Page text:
Remembering Marion Kryczka

This past Saturday, July 30, 2022, artist and educator Marion Kryczka passed away. He is survived by his loving family: his wife Martha, his children Nick and Anna, and his sister Susan.

“Self-portrait with photos of my parents,” painting by Marion Kryczka

I first encountered Marion as an undergraduate at The School of the Art Institute of Chicago. The first day of our Intro to Figure Painting class, I think there was a show of Impressionism at the museum at the time, Marion captivated his students by expressing a pointed disdain for Renoir’s painting. Shocking to my 18 year-old brain (I definitely had a large Renoir poster in my bedroom in highschool)! His vitality of appearance – crew-cut, red suspenders, omnipresent cigar and alert gaze – matched the revolutionary impact of his manner of speaking. Every story was an adventure punctuated by curses.

Many of his students (myself included) took his class repeatedly, religiously, obsessively. A magnetic story-teller who was passionate and deeply knowledgeable about painting and drawing, he was sincere in his encouragement. He was just as forthright when he was telling you how much you were fucking up a decent painting.

I clearly remember a lesson in that first year where Marion directed us to the “white” walls of the classroom. “What color is that wall?,” he asked the group of attentive meatheads. It was a trick question that asked us to really look and observe, not make assumptions about what we thought we were seeing. As soon as he asked us the question, we could suddenly see that the wall was not white. We saw ultramarine blue in the shadow and a touch of cadmium yellow medium in the hot area where the light hit it. That lesson was the foundation of my understanding of color and painting.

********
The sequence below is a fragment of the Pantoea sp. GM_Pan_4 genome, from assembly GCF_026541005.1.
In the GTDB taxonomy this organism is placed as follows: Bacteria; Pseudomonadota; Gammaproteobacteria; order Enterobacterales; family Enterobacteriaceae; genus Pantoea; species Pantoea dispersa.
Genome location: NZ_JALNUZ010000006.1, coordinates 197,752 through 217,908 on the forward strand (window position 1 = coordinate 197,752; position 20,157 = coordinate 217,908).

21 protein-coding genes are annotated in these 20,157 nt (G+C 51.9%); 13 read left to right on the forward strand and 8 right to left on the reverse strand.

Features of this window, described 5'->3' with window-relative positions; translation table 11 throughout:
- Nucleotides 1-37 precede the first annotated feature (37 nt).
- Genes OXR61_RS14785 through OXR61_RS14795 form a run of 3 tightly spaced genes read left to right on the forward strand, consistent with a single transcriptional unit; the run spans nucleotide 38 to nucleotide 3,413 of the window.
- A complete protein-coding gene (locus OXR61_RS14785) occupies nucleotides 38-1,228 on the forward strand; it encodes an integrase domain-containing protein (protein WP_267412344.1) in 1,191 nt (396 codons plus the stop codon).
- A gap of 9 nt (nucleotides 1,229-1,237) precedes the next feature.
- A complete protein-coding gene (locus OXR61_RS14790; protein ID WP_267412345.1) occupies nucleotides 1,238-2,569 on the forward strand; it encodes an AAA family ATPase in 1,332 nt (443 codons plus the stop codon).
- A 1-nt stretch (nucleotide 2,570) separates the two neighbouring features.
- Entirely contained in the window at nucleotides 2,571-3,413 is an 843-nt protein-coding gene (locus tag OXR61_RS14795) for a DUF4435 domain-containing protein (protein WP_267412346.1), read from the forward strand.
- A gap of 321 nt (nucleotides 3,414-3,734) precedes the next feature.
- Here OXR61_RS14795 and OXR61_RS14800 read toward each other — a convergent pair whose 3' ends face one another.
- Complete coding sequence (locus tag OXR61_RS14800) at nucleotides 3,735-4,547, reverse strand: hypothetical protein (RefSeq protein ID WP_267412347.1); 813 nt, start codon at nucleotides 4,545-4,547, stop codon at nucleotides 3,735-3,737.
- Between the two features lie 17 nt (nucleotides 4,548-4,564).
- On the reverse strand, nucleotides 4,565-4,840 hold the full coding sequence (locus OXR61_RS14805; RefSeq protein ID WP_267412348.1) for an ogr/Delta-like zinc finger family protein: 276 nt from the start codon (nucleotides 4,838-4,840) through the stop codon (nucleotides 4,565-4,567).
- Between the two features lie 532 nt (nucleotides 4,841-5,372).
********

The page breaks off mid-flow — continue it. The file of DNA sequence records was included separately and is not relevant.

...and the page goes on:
Emily and Marion, photo by Andrew Steiner
Emily Rapport and Marion Kryczka in the studio, photo by Andrew Steiner

Years later, I was lucky to share a studio with Marion in Ravenswood where he continued to encourage me and tolerated my “open studio” events. Later, as the effects of Parkinson’s worsened, he had to give up the studio space but continued to work at home – mostly on drawings. Although the loss of the skill he had spent a lifetime building was painful to him, I consider many of his later works successful and meaningful. In particular, a later self-portrait which shows him in his chair at the easel. The determination, focus and will communicated in that self-portrait are intense. It’s one of his best, I think.

I feel like I was always bugging Marion about his website and showing his work (Marion had no use for galleries, gallerists or computers) and I invited him to show his work at the Eat Paint Studio gallery in 2019. He graciously accepted. We showed several of his drawings and a few later paintings – including the self-portrait mentioned above. Here’s a link the press release for that show.

gallery opening with marion kryczka

Marion made a difference in many people’s lives. He will be missed. You can view his paintings and drawings on his website:

Read the full memorial written by Anna and share your memories:

For those interested in making donations in Marion’s memory, here are two options which were meaningful to him.

School of the Art Institute of Chicago Walter Massey Scholarship: Supports graduates of Chicago Public High Schools to attend the School of the Art Institute of Chicago. In the “Please Direct my Gift to” section, please choose “other” and type in “Walter Massey Scholarship.”

The Japanese American Service Committee: This neighborhood organization in Chicago provided a warm and welcoming community of care for Marion. Their Adult Day Services offers supportive services to the elderly and their families.

In the memo section, please type in for Adult Day Services. Donate to The Japanese American Service Committee here.

Please share your memories of Marion here. You will need to create an account, and navigate to his page or search “Marion Kryczka”. His obituary was published in the Sun Times here.